Return to Headlines

Teacher Licensure Bill Revised Again, Approved By Senate Education Committee

Katherine Joyce | NCASA Executive Director

The Senate Education/Higher Education Committee on Wednesday amended and approved a  bill making several changes to teacher licensure options in an effort to help NC school districts address an ongoing teacher shortage.

As indicated in mid-April when the committee first discussed Senate Bill 219, it would create a new “limited license” for qualified teachers unable to fulfill testing requirements for converting an Initial Professional License (IPL) to a Continuing Professional License (CPL) that is needed for ongoing employment. Under this provision, an in-state applicant with an IPL who is unable to pass the licensing exam required for a CPL could continue to teach if the applicant obtains an affidavit signed by both the principal and superintendent in the school district where the teacher is currently employed, and this license would not be portable for employment of the teacher by other school districts. The bill also restricts the eligibility for this limited license to school districts located in a development tier one or two area, or a development tier three area if the population is less than 100,000.

The committee further amended the bill today so that it now also includes the following provisions:

  • Makes the new limited license available for only 3 years without an option to renew it; those teachers would need to obtain a CPL for ongoing employment.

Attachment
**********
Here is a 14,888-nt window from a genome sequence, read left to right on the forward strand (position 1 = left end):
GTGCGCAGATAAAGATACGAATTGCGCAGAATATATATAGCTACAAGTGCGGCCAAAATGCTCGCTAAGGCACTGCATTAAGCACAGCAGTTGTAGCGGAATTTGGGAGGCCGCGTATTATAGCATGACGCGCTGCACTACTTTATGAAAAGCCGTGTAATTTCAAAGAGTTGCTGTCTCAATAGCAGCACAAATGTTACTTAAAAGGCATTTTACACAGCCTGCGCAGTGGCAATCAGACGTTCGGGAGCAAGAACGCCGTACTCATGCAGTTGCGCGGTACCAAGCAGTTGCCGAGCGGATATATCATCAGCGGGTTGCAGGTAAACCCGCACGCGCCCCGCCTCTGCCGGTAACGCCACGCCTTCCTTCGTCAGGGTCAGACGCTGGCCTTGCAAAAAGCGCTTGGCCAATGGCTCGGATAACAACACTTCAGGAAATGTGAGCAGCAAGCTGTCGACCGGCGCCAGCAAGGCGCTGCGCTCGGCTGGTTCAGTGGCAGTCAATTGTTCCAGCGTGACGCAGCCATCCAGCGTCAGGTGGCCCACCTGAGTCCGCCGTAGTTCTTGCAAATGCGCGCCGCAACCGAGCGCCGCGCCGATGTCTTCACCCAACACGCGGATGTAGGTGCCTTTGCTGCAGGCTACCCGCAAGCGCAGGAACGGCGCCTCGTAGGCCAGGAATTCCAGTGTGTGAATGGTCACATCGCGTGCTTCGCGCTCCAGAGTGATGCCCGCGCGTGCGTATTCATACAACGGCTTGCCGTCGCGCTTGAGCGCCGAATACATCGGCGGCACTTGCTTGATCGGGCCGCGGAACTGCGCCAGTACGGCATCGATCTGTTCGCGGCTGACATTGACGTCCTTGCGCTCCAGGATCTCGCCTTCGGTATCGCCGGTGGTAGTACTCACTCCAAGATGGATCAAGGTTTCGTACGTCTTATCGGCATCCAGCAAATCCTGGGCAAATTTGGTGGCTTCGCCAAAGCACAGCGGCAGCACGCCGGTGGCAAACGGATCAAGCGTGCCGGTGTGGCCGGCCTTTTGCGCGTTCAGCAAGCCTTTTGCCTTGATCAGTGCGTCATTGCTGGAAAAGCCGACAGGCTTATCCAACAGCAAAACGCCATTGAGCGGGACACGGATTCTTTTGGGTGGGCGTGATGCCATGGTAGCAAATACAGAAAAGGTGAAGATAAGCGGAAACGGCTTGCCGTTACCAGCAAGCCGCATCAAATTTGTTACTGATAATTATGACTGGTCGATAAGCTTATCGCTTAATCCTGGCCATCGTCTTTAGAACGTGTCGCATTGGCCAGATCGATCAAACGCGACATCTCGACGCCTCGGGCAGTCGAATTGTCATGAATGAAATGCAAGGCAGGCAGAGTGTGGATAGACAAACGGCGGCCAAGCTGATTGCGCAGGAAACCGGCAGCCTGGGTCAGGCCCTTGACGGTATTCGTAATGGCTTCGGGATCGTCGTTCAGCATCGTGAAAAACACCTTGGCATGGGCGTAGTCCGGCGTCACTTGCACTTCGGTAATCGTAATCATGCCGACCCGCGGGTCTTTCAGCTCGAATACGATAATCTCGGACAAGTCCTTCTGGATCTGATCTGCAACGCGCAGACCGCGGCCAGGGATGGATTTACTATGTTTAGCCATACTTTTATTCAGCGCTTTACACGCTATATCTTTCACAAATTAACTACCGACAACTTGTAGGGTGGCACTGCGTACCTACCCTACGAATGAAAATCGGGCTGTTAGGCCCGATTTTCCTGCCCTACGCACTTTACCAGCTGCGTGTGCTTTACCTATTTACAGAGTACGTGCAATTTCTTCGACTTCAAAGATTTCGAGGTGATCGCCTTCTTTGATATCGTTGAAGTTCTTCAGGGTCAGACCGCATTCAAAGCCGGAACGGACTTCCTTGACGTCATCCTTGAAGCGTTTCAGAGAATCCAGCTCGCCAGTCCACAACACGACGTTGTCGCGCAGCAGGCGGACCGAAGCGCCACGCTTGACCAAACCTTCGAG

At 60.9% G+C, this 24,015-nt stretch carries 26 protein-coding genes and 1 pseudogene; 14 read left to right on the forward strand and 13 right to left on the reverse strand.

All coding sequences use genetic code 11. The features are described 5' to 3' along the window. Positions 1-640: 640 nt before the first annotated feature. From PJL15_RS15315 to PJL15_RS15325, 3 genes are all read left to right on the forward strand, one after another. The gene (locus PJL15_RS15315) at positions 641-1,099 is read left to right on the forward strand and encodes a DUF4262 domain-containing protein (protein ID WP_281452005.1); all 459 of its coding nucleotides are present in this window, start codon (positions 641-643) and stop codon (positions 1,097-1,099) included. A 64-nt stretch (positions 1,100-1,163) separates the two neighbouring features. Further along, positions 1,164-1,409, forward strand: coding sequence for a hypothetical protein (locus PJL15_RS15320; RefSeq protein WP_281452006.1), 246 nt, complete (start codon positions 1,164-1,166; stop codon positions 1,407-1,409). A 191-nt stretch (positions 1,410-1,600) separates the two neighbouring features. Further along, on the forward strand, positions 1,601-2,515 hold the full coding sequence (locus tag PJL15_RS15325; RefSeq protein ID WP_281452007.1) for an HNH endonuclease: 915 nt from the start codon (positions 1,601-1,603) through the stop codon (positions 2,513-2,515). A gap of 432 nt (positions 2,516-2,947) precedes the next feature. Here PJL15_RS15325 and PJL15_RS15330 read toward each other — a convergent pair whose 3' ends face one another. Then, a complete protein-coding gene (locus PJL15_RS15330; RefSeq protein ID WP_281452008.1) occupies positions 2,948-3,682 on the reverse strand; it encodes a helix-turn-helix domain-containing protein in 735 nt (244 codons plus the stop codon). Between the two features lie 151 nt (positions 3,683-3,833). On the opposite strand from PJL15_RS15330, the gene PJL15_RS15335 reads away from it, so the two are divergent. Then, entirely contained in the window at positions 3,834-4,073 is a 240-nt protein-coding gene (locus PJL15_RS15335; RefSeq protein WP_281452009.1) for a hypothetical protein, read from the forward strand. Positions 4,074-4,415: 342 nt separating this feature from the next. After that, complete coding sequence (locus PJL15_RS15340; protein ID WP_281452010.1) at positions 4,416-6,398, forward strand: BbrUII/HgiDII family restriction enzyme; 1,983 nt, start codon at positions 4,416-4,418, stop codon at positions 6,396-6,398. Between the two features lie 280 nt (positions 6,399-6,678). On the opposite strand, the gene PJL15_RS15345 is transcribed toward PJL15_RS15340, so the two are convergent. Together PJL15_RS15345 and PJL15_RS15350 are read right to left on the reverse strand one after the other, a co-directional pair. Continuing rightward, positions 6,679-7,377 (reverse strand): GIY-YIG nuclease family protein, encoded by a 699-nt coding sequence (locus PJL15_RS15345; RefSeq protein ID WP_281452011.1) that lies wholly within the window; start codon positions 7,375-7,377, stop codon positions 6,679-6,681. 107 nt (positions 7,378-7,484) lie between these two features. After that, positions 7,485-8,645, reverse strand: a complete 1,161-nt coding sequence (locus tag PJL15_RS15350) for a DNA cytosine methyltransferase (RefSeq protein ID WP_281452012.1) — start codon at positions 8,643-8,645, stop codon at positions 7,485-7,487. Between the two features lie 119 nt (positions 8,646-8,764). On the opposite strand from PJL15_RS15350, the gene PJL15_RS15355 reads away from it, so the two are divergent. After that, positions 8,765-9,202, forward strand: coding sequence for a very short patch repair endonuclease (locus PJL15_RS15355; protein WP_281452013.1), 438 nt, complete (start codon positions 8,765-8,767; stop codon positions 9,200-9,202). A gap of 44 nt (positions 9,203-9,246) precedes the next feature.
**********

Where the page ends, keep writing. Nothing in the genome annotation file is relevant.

• Gives IPL teachers 3 years to pass their tests required for obtaining a CPL, rather than the current 2 years.
  • Extends through June 30, 2020 the IPL for all teachers whose license would otherwise expire June 30th this year due to not yet passing their exams for obtaining a CPL.

The original version of Senate Bill 219, sponsored by Sen. Tom McInnis (R-Richmond), had also provided caveats under which out-of-state applicants seeking teacher licensure in North Carolina would not have to pass NC licensure exams. Those provisions were removed from the committee’s rework of the bill, due to the State Board of Education’s approval of various changes to the licensure policy for out-of-state applicants during its April meeting. It should be noted, however, that State Board members did not address licensure for out-of-state applicants with less than three years of teaching experience, and as a result, legislative action is still needed to encourage this particular group of applicants to fill teacher vacancies across our State.

This legislation was heard in the Senate Rules Committee earlier today and is expected to be heard next on the Senate floor. The bill sponsor hopes to get the bill over to the House before the May 9 bill crossover deadline and then get that chamber to act quickly on before the end of this month so that it can provide assistance to LEAs in retaining some of the teachers they otherwise would not be able to offer ongoing employment for the coming school year.

While the bill still has limits that NCASA is continuing to try to get lawmakers to address, we appreciate efforts by Sen. McInnis to lead the work on this important issue and for working with us to make some of the improvements added in the committee today.

Katherine Joyce